23 Nov 2008

Trusting the Model Over the Measurements?

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This may shock some readers, but I really do try to keep abreast of the work of the “real climate scientists” and not get trapped in a corner listening to various skeptics argue whether Al Gore is evil or just crazy. Since one of the latest snarky things is for skeptics to point out that the world hasn’t warmed in the last ten years (despite large increases in CO2 concentrations), I was interested to read the latest post at RealClimate which took on this (alleged) canard.

Anyway, the writer says:

Confusion has continued regarding trends in global temperatures. The misconception ‘the global warming has stopped’ still lives on in some minds. We have already discussed why this argument is flawed. So why have we failed to convince 😉 ?

The confused argument hinges on one data set – the HadCRUT 3V – which is only one of several estimates, and it is the global temperature record that exhibits the least change over the last decade. Other temperature analyses suggest greater change (warming). Thus, one could argue that the HadCRUT 3V represents the lower estimate, if a warming could be defined for such a short interval.

A comparison with other temperature analyses, such as the NASA/GISS…reveals differences. We can also compare with model-generated data (re-analyses), keeping in mind that one must be very careful with these data since they are not appropriate for studying long-term climate change (they give a misrepresentation of trends – at least on a local scale). Nevertheless, information from independent data suggest an increase in global mean temperatures even over the last decade.

(Note that the figure above comes from one of the comments in the RealClimate thread, and note that the source is GISS, run by Hansen. I.e. I’m not taking the graph above from the Michael Crichton estate.)

I really am trying to not jump to conclusions here. I know some of Free Advice’s readers are on “the other side” so to speak, so by all means, please explain if I’ve missed something here.

However, it seems to me that what the writer above is saying, is that we shouldn’t take seriously the skeptic claim that “global warming has stopped” (for the last ten years), because (a) only one set of measurements shows this, and (b) such a halt in warming doesn’t fit our models.

Now point (a) is fine, and point (b) isn’t terrible, subject to a caveat. And yet, the caveat the writer gives is NOT, “Of course, these are just models, and in the long-run the data must trump the models.” I admit I don’t really understand what the stated caveat is, but I’m pretty sure it’s not pointing out the obvious danger in ignoring temperature readings (over the course of ten years) because they don’t match what your model predicts.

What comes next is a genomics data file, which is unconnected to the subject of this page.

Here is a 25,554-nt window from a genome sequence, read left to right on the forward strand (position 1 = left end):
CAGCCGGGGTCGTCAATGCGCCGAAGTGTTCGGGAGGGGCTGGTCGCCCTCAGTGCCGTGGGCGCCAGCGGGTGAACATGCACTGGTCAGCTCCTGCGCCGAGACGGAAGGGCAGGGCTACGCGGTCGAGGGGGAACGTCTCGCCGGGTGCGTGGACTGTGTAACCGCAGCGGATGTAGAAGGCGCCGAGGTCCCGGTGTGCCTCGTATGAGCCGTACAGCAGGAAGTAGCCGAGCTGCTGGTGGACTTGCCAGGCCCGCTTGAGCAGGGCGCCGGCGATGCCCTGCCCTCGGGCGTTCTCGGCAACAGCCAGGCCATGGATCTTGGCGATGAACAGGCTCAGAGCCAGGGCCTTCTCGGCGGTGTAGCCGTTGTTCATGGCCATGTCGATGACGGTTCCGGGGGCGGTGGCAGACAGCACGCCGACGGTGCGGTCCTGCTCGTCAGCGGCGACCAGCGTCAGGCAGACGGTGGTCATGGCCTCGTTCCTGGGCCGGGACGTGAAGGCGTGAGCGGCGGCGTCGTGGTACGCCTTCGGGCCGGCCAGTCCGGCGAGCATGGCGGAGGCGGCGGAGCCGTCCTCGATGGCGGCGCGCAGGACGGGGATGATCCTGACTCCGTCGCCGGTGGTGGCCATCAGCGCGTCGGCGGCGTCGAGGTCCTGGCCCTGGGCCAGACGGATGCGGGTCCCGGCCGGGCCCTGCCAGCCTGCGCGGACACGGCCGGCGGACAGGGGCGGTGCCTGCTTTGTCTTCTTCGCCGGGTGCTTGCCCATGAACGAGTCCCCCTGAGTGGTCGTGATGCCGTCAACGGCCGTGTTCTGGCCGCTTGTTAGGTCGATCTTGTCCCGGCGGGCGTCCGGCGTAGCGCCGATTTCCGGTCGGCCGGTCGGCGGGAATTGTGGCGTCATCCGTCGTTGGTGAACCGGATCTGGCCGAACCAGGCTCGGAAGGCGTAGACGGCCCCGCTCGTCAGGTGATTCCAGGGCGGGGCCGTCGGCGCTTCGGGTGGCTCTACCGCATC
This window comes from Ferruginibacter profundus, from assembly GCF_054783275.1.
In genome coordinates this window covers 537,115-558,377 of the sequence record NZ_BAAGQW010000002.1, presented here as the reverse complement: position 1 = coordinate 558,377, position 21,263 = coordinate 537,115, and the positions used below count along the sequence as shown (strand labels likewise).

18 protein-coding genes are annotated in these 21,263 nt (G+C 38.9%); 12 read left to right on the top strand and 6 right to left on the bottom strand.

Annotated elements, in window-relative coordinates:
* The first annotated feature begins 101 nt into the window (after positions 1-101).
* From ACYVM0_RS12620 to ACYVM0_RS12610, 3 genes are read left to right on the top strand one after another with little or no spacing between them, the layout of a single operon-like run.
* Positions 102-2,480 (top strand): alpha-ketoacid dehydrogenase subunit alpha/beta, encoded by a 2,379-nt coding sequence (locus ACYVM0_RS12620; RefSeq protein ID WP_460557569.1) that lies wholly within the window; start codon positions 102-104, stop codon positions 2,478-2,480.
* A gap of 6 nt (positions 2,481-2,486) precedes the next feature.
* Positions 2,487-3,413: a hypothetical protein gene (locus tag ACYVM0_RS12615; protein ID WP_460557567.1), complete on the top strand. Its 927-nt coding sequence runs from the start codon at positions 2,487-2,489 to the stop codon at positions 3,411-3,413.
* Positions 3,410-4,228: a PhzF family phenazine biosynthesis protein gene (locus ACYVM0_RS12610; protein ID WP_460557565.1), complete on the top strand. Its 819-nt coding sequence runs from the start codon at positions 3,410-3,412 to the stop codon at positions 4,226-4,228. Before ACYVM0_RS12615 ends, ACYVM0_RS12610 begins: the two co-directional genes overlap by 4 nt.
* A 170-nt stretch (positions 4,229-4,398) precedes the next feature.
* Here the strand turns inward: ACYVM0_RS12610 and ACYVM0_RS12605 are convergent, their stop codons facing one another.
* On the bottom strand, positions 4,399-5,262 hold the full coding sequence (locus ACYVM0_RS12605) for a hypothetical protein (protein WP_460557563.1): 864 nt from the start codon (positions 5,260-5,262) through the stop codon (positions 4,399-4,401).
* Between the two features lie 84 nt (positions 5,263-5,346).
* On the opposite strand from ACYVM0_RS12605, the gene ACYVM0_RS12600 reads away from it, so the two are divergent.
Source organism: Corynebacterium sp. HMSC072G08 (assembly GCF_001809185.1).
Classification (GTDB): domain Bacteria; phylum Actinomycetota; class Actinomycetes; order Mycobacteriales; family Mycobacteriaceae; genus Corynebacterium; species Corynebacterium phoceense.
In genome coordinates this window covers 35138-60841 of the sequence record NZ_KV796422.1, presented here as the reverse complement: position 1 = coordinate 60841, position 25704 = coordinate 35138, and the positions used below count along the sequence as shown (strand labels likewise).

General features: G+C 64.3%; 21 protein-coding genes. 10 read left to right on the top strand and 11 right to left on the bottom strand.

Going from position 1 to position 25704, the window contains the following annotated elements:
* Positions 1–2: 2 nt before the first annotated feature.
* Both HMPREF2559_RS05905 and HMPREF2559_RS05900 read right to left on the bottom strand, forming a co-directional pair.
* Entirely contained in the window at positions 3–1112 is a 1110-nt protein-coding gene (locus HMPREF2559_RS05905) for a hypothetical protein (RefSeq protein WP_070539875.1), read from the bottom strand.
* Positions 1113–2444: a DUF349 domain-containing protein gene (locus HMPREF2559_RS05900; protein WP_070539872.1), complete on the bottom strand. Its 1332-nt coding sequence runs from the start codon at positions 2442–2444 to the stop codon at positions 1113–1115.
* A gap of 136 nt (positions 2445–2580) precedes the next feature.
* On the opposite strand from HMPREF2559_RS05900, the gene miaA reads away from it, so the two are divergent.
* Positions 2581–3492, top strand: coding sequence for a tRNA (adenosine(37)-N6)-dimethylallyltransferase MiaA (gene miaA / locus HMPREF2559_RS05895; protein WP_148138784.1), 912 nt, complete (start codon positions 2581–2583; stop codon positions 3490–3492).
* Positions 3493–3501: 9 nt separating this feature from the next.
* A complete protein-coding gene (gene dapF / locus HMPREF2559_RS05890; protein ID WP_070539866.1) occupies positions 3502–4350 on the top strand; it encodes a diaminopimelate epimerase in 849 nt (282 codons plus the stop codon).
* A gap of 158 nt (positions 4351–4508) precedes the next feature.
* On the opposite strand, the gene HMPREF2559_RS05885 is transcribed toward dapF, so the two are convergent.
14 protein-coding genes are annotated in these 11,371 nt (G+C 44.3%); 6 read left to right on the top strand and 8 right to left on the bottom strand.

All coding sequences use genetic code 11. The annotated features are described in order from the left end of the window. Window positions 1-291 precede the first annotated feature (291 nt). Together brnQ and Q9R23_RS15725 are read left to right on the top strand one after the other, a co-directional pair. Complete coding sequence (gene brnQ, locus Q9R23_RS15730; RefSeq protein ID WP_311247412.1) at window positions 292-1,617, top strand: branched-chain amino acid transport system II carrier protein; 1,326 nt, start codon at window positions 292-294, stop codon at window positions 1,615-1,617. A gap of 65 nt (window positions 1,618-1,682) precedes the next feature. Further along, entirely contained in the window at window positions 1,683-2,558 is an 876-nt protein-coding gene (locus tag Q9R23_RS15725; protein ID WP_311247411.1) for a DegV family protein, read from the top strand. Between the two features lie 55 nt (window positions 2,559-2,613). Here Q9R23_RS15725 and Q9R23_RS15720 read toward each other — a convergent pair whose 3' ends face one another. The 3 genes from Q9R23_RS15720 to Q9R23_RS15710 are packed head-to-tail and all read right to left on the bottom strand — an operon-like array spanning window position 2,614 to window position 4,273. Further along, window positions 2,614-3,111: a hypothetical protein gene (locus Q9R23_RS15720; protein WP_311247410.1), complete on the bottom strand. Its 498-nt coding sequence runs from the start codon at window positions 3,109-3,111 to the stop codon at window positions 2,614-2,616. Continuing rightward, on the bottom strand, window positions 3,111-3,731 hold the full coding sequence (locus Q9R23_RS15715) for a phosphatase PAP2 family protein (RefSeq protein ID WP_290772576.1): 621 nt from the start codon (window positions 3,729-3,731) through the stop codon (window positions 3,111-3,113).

Like I said, I am trying to be fair. I suppose one could argue that I have done an analogous thing in my cynicism regarding the BLS’s inflation figures. But even there, I have not been saying, “I think inflation is higher than the BLS is admitting, because look at the money supply and I believe Milton’s theory!” Rather, I have been saying, “I think inflation is higher than the BLS is admitting, because no matter how I manipulate the government’s own gas price data, I can’t get the ‘seasonally adjusted’ fall that the BLS reports (back in April), and because the BLS’ own yr/yr increases suggest far more inflation than their seasonally adjusted, annualized rates.”

And you can be darn sure that if ten years go by and gold has never broken $1000,* I will admit that I was waaaay the heck wrong in my forecasts.

By the way, in case you are entirely new to all this stuff: The main reason the graph above annoys the proponents of the theory of manmade global warming is that 1998 was unusually warm. I.e. there was a huge spike from 1997 to 1998, and so it’s natural that temperatures fell immediately after it. Gavin Schmidt I think gives a better first pass at the “why hasn’t the globe warmed in ten years?!” attack than the guy I linked to in this post. But the guy above amazed me for how casually he relies on “model-generated data.” In my line of work, I think that would be a contradiction in terms. You’ve got the data, and you’ve got your model. The model is supposed to fit the data, or predict the future data, but not generate it.

* The one out I grant myself is if the government takes over the gold market again, and declares an official price. Then my predictions would of course refer to the black market price of gold.

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